If you go
El Paisano Mexican Restaurant
Where: 10401 W. Terry St., Bonita
Prices: Appetizers and soups $4-$10.50, entrees $8-$17
Information: (239) 390-1981
Where: 27080 Old 41 Road, Bonita
Prices: Starters $5-$8-$17
Where: 4288 Bonita Beach Road, Bonita
Prices: Starters and soup $1.25-$6, entrees $.85-$6
Tortilleria de la Rancherita
Where: 26751 Old 41 Road, Bonita
Information: (239) 498-4633
BONITA SPRINGS — It immediately beamed my taste bud memory back to Isla Mujeres, Mexico, circa 1982. I had tasted ceviche for the first time then — shrimp ceviche with an unusual, distinctive seasoning I couldn’t place — in a funky seaside patio cafe.
Nearly 30 years later it came back to me in a wave as I bit into the ceviche de camaron at El Paisano in Bonita Springs, by which time I was well familiar with cilantro. This rendition was served on a crisp tostada, and although the sea was nowhere in sight from downtown, the experience was ever so true to the Yucatan.
One of a small collection of authentic Mexican take-out-eat-in spots around Bonita, it serves home-cooked, fresh-tasting, affordable specialties designed for the local Hispanic population. Tongue taco or tripe soup, anyone?
That aside, most dishes are suited also to less adventurous gringo palates: seafood soup, cheese flautas, shrimp fajitas, and a tasty burrito stuffed with grilled chicken (or pork or steak) and served with rice and beans – a bit on the bland side, but that’s where the tasty salsas take up the slack.
Thick homemade nacho chips come with a green tomatillo and red tomato-based sauce, both full of flavor and nicely tongue-tingling.
Same is true of nearby Tortilleria la Rancherita, except the red sauce was inferior despite the small restaurant’s genuinely Mexican character. Sharing space with a small store that sells Mexican groceries, votive candles, and rosaries, Tortilleria holds a handful of tables, a foosball game, and a big-screen TV broadcasting Spanish.
I stopped in recently for breakfast, hoping for huevos rancheros, but was forced into plan B by lack thereof. Here, in addition to tongue, you can order cactus (nopales), liver, egg with ham, or a dozen other fillings for your tostadas, quesadillas, burritos, gorditas, or tacos – the latter for which it’s most famous.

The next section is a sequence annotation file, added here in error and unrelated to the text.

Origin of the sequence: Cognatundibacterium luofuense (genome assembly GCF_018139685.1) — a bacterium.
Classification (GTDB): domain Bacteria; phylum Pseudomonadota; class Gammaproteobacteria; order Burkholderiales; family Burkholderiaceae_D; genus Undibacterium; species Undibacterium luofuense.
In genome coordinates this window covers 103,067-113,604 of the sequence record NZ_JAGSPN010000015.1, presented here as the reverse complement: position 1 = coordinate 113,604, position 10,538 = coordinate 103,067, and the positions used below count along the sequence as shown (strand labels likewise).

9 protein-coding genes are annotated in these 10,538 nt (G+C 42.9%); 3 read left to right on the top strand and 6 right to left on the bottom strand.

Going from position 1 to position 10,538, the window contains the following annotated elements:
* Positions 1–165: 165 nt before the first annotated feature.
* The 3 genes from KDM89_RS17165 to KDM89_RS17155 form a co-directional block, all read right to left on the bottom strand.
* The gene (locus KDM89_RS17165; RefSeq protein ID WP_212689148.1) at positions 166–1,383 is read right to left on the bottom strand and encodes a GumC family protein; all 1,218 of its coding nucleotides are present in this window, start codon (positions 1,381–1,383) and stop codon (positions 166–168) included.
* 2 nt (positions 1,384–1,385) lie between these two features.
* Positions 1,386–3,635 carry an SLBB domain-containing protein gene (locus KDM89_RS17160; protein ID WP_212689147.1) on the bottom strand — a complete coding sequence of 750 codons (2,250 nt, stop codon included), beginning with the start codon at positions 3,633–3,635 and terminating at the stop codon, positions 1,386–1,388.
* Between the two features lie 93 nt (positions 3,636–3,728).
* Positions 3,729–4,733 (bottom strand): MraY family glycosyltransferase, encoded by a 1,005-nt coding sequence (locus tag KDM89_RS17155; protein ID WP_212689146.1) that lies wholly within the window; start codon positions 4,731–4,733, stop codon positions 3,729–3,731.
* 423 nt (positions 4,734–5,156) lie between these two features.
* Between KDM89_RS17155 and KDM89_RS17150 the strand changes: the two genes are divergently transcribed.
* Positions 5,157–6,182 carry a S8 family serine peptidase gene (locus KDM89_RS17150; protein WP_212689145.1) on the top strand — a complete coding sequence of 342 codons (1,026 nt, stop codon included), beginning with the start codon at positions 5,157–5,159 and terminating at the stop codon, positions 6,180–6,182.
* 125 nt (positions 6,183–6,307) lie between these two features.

So why, instead of its famous tacos, did I end up ordering the beef tripe soup (menudo)? Good question. It’s one I asked myself more than once.
It wasn’t because I had a hangover, for which it is a reputed cure. Just one of those things on my culinary bucket list, I suppose. I’ve done that now, and probably won’t ever again.
The flavor– slightly spicy and cilantro-pronounced– was excellent. The texture of the tripe took some getting used to.
To reward myself for my valor, I also ordered one chicken and one pork tamale – steamy, pure perfection of fluffy corn wrapping around the tucked-in treasures they held. (The chicken far excelled, however.) And only $1.75 each!
Rancherita makes up with affordability, variety, and veracity what it lacks in atmosphere. Chicken, steak, pork, and seafood specialties run the gamut from bistec en salsa verde o salsa roja to camaron a la diabla and chicken mole.
My next stop on the salsa trail took me from downtown beach-ward, where Taco Mix flexes beyond Mexican to include also Cuban fare to please the beach-going crowd.
Nonetheless pure in its south-of-the-border orientation, it whips up a marvelous guacamole. Taco Mix also touts its tacos, and I found the barbacoa (lamb) variety tasty enough, but a little dry. The beef enchiladas far exceeded with their layers of guajillo salsa, tomato salsa, cheese, and piped sour cream.
The top dog of enchiladas, however, I must award to Maria’s Restaurant,
Larger and more atmospheric than the others with a full bar, it takes true Mex a step higher with an impressive selection of specialties such as tampiqueña (cheese enchilada with fried chicken or breaded beef steak, or grilled steak, chicken, or pork), beef steak and potatoes pan-fried with onions and tomatoes, and sautéed octopus.
Enchiladas are a clearly a priority here, and you won’t be disappointed by the chicken mole enchiladas with their deep chocolate and chile complexion. Then, there’s just no excuse for not trying the caramel flan to finish up one amazing, passport-free taste-bud departure to Mexico.
Chelle Koster Walton is author of the Sarasota, Sanibel Island & Naples guidebook and the Sanibel & Captiva Island Essential Guide iPhone app. She has been writing about local food and dining for 20 years.